Instead of relying on a single risk management measure, a more comprehensive and integrative approach to climate risk management was employed. As there are different kinds of climate related risks, some occurring frequently with only minor impacts while others rather infrequently but devastating, it is recommendable that countries employ a varied portfolio of instruments, each carefully chosen to be applicable for a certain layer of climate related risk and iteratively adjusted over time with evidence. The figure presents a risk layering approach to deal with probabilistic projections of flood losses for different return periods in Austria. For low layers of climate risk – characterized by high probability of occurrence but comparably low impacts –, risk reduction is often the most effective and cost efficient way forward. Ex-ante preventive measures, such as constructing flood barriers, could be financed, e.g. through a disaster fund as in Austria.

Financing, programming and implementation

The figure presents a generic operationalizable climate risk management framework closely aligned to the policy-led framework. At its core, this framework consists of four steps and is embedded in a comprehensive participatory process, which at every stage requires thorough stakeholder involvement (e.g., DRM practitioners, the research community, affected communities, and representatives of ministries of finance, ministries of the interior and environmental ministries). Step (1) of the approach includes monitoring existing instruments, new scientific knowledge on climate change (e.g., emerging early trends and changes in variability that exacerbate existing risks or create new risks), natural hazard data (e.g., hydrological data), loss databases, and the climate signal. This is the basis for step (2): a model-based analysis of climate risks acknowledging the uncertainties associated with climate change in order to identify the new normal, which is characterized by new hazard-based and socioeconomic thresholds. This is followed by step (3): testing and evaluating the new normal according to different layers of climate risk, and potentially by an update of the measures already in place or the implementation of new instruments framed around the building blocks risk prevention, risk financing, and risk budgeting: step (4).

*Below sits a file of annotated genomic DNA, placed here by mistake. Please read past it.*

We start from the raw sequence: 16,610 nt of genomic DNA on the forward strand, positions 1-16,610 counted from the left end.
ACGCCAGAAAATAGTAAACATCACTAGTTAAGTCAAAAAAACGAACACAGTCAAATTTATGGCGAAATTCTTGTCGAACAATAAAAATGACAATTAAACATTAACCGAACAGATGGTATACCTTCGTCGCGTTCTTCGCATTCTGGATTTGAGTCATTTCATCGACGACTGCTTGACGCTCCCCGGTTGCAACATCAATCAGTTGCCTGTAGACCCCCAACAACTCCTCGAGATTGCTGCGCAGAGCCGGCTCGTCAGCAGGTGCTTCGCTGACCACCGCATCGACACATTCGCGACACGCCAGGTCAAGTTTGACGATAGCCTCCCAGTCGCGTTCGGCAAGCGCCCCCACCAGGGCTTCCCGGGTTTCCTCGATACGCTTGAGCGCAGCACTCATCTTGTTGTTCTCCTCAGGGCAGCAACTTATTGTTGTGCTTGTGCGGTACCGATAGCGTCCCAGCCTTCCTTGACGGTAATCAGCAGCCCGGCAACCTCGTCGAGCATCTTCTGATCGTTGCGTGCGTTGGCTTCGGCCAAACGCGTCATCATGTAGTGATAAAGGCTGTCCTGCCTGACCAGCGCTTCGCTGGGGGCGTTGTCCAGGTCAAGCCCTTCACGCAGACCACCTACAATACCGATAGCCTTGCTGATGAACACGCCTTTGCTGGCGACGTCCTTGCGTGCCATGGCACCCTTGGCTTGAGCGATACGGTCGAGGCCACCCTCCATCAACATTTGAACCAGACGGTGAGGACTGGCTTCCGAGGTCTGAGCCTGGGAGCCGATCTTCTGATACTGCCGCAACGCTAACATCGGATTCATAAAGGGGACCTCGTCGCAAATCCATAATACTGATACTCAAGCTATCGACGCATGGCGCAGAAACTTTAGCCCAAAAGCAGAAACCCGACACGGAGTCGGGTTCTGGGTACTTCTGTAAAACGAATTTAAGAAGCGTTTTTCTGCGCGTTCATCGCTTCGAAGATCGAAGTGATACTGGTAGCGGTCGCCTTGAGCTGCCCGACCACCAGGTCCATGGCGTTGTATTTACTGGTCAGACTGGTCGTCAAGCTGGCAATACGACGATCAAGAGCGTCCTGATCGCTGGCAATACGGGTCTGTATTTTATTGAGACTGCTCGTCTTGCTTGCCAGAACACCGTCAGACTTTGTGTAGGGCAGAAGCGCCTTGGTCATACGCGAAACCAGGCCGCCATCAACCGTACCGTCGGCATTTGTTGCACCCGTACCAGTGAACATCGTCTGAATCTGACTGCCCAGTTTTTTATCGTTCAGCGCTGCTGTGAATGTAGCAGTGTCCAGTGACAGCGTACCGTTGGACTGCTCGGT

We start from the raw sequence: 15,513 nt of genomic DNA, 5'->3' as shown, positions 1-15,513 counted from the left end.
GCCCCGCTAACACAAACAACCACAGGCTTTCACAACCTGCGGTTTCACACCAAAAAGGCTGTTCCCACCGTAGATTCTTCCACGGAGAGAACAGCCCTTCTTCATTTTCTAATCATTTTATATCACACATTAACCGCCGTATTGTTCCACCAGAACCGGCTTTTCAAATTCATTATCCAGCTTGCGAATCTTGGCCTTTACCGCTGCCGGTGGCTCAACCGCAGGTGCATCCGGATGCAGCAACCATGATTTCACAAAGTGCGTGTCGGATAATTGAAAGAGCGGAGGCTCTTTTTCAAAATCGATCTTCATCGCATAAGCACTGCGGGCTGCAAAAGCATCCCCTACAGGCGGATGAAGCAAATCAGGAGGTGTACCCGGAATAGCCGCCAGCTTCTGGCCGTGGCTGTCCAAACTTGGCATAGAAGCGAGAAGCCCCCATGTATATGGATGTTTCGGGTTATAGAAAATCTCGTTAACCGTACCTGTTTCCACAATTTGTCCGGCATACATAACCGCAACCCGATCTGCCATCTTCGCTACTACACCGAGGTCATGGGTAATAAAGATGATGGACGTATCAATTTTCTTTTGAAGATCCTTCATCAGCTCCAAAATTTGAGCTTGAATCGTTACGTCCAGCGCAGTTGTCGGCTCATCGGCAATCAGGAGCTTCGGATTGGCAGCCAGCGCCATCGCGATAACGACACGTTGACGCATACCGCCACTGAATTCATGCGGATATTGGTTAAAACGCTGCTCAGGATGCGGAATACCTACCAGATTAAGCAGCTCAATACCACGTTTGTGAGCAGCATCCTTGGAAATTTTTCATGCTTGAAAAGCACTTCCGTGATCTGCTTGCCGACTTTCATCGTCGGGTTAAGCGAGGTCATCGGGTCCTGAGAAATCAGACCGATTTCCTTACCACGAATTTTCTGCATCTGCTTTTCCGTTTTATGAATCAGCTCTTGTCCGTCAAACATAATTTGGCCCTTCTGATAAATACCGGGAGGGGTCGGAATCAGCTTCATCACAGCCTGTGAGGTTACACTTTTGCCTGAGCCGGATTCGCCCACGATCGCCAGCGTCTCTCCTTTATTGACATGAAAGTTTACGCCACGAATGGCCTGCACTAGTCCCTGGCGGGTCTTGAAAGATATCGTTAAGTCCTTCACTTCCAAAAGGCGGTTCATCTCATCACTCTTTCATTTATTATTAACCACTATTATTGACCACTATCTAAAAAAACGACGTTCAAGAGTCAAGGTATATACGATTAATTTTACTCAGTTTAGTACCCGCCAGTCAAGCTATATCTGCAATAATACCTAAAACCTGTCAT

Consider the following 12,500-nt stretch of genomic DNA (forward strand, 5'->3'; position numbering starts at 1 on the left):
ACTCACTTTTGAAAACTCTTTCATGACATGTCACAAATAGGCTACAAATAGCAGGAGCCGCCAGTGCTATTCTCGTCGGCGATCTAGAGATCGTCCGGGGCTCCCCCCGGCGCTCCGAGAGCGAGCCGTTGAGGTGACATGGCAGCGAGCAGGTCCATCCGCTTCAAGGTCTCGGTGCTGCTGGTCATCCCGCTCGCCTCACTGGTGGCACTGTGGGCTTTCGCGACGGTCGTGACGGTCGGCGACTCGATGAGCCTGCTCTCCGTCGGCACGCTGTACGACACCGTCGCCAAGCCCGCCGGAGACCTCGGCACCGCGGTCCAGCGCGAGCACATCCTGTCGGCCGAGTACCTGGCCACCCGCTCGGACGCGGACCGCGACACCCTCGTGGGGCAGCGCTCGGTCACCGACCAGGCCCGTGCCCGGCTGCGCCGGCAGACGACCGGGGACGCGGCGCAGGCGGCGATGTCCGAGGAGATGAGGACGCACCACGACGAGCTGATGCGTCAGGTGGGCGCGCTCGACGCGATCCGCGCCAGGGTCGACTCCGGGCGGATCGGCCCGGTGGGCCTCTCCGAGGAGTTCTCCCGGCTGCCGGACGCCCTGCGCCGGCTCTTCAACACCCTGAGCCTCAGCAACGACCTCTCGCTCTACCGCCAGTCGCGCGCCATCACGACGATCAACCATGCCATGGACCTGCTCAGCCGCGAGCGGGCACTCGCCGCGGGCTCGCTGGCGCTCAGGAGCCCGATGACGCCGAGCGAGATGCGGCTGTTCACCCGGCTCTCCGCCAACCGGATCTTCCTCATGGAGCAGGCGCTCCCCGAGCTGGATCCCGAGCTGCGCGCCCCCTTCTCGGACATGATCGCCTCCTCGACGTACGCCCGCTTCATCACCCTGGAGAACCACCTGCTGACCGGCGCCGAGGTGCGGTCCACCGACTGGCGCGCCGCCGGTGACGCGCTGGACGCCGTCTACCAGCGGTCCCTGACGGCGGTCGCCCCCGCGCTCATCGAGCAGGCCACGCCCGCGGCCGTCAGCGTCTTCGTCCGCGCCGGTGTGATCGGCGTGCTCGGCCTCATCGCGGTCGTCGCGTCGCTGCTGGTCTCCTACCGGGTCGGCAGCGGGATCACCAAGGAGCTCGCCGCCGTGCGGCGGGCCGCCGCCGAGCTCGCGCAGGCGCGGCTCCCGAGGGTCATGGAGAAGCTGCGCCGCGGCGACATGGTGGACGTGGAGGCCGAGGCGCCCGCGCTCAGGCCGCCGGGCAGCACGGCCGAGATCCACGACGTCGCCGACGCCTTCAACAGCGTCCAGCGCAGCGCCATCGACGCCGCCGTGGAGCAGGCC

Authors and References

The disaster risk management section of the ECONADAPT Toolbox was authored by Thomas Schinko, Reinhard Mechler and Junko Mochizuki (all IIASA).

The research has been jointly conducted with the Austrian funded project PACINAS (Public Costs of Adaptation). As key publication see: Schinko, T., Mechler, R. and S. Hochrainer-Stigler (2016). A methodological framework to operationalize climate risk management: managing sovereign climate-related extreme event risk in Austria. Mitigation and Adaptation Strategies for Global Change DOI 10.1007/s11027-016-9713-0. See also: Schinko, T., Mechler, R. (2016). Iterative climate risk management as early adaptation in Austria – Policy case study “Public adaptation at the federal level. ”PACINAS Working Paper #01. February 2016. http://anpassung.ccca.at/pacinas.